Since this is a Star Wars story of a beloved canonical character, Solo has to check the many boxes of Fan Service. We learn how Han meets his frenemy Lando Calrissian (Donald Glover), the smooth, impeccably-caped card sharp who just happens to own the Millennium Falcon, the ship destined to belong to Solo. The fastest hunk of junk in the galaxy is brand-spanking new - at least until Solo gets his hands on it. Lando's co-pilot is a social justice-seeking droid named L3-37 (Phoebe Waller-Bridge), who has a British accent if not the requisite pretty face, but that's good enough for Han as well. Together, this motley crew pulls off the infamous Kessel Run in less than 12 parsecs as they steal and smuggle unstable hyperfuel called Coaxium to pay off a debt to Vos. Hunting them down are space pirates led by the masked Enfys Nest (Erin Kellyman). When Nest removes her helm and reveals herself to be a girl with a pretty face and a British accent, there's instantly no doubt Solo will turn on Vos and side with this babe and her burgeoning 'Rebellion' against the evil Empire. (Qi'ra even says it outright: "He's going to help her.") And there are, or course, callbacks to the Original Trilogy (thermal detonator, a kiss on the cheek "for luck", the Falcon runs afoul of a giant monster in outer space, Han shoots first) that are fun to spot.

Solo's climax is impressive (most impressive) by featuring no less than five double crosses: 1. Lando double crosses Han and leaves with the Falcon. 2. Han, Qi'ra and Chewie double cross Vos with fake Coaxium. 3. Beckett double crosses Han by revealing he sold them out to Vos. 4. Qi'ra double crosses Vos and kills him to take command of the Crimson Dawn (for those of us who don't read or care about the Star Wars Extended Universe, the sudden appearance of a long-dead Phantom Menace villain makes no sense and reeks of Fan Service), and 5. Q'ira double crosses Han and leaves him with his Wookiee as she becomes the new crime lord of the galaxy. As Homer Simpson would say, Solo learns a valuable lesson: "Never trust anyone." Except for your Wookiee. Always stand by your Wookiee and he'll look after you.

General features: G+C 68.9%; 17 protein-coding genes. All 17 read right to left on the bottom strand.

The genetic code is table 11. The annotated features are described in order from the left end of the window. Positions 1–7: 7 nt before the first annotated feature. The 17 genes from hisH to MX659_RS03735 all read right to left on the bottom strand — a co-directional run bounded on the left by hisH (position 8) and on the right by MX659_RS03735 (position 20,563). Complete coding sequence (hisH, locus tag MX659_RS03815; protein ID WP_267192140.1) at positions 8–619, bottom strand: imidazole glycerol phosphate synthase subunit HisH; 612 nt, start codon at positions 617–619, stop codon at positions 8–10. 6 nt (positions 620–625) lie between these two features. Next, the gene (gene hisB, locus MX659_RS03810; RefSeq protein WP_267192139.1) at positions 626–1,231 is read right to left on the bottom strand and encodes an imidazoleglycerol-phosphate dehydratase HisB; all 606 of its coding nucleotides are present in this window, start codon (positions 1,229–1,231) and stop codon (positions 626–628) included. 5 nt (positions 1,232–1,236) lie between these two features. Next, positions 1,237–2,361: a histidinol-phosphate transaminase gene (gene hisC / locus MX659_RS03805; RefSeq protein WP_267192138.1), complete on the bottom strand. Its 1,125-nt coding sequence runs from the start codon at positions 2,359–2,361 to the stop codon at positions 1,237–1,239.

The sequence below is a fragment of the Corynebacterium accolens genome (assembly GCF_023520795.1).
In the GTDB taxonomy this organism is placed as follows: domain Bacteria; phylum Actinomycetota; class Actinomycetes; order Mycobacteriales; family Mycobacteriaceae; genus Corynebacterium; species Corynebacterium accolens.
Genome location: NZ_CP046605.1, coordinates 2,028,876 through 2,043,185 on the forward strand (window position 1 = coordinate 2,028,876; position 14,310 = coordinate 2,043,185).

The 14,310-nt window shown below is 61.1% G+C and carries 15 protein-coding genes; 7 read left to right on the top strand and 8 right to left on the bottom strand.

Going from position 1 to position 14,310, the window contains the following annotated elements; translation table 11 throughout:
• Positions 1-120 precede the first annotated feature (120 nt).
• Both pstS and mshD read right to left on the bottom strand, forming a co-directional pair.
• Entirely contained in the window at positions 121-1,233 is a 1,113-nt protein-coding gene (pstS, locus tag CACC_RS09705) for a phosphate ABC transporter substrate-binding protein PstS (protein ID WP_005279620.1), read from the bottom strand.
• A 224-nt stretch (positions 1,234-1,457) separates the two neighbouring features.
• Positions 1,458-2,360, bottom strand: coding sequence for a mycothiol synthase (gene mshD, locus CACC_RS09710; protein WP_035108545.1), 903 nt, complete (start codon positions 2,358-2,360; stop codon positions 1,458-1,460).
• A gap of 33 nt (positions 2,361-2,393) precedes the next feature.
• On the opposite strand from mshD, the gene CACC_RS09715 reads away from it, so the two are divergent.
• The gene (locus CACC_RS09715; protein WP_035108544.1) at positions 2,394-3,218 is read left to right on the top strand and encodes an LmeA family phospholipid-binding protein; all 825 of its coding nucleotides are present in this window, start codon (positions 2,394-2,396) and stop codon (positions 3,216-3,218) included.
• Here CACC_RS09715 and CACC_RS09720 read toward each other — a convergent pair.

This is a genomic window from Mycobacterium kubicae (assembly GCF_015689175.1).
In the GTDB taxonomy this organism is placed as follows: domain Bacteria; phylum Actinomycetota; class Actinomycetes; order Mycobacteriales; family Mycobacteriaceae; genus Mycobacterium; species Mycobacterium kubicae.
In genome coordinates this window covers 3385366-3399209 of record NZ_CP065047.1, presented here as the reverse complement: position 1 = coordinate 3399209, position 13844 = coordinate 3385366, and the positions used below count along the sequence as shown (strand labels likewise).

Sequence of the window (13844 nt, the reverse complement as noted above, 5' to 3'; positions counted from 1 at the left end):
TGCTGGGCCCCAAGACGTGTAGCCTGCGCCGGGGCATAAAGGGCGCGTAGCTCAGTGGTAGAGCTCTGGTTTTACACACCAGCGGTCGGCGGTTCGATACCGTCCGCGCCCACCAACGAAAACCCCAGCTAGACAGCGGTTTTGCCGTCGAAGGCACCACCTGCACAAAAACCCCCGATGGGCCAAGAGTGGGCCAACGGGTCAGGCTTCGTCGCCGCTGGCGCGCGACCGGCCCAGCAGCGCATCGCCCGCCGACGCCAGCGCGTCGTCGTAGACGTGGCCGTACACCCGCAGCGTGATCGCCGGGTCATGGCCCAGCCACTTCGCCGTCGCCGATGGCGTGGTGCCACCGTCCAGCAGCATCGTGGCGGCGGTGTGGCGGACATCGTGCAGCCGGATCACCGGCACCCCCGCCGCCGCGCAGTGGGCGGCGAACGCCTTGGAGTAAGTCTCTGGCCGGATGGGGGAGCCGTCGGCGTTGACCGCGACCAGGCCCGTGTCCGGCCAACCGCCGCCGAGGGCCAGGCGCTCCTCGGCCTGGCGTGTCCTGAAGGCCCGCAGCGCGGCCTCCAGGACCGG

Volumes have been written - and will continue to be - about the behind the scenes chaos that birthed Solo, ultimately resulting in Ron Howard directing the picture and bringing it to the finish line. Solo shows the mark of an efficient, experienced hired hand brought in to make the shoot days and execute this by-the-numbers origin story written by Lawrence and Jonathan Kasdan. Howard rarely generates his own material, preferring to adapt existing works or the stories of others to mixed results (Apollo 13, The Da Vinci Code, Rush, In The Heart of the Sea), but his surehanded guidance keeps this project from the disastrous, Millennium Falcon-crushing gravity well it was turning into. One also gets the sense that if Howard was in charge from the start, he wouldn't have cast Ehrenreich, whose constant mugging masks a genuine sincerity, yet never jives with the beloved 'real' Han Solo originated by Harrison Ford. This would be fine if Ehrenreich were playing an alternate universe Han like Chris Pine did Kirk in J.J. Abrams' Star Trek films, but this is supposed to be the same guy Ford played, so. Although Solo never makes the jump to a magical hyperspace of imagination like the best Star Wars films (could it ever have?), overall, it's a solid, enjoyable romp through the seedier worlds of the galaxy far, far away. Considering the Han Solo solo film should have detonated like so much unstable Coaxium, the fact that the Han Solo solo film is fine (it's fine) is a win.

Sunday, May 13, 2018

Women of Avengers: Infinity War at Screen Rant


One of the best parts of writing feature articles for Screen Rant is getting to deep dive into the biggest films, like Marvel's Avengers: Infinity War. I've written over a dozen Features about the film - such as Infinity War Was Worth The Ten Year Wait, which I totally recommend checking out - and among them were a series of mini features on the spectaular female superheroes of Infinity War.

Friday, April 27, 2018

Avengers: Infinity War



I Hope They Remember You

"I'm with you til the end of the line," is the famous promise Captain America (Chris Evans) and Bucky Barnes (Sebastian Stan) made to each other for a century. Avengers: Infinity War is that end, the 19th film and the culmination of the last decade of the unprecedented success called the Marvel Cinematic Universe. A grand and shattering treatise on death, loss, sacrifice, and heroism on a truly universal scale never before witnessed in superhero movies, Infinity War brings the epic feeling of event comic book crossovers to movies. It's not for the newbie; it's for the True Believer. Infinity War demands a working foreknowledge of the characters, relationships, and plot points that have been woven through most of the prior films. It trades on the affection audiences have for these heroes (and villains). And in the end, it shockingly wipes the slate clean with a snap of Thanos' fingers.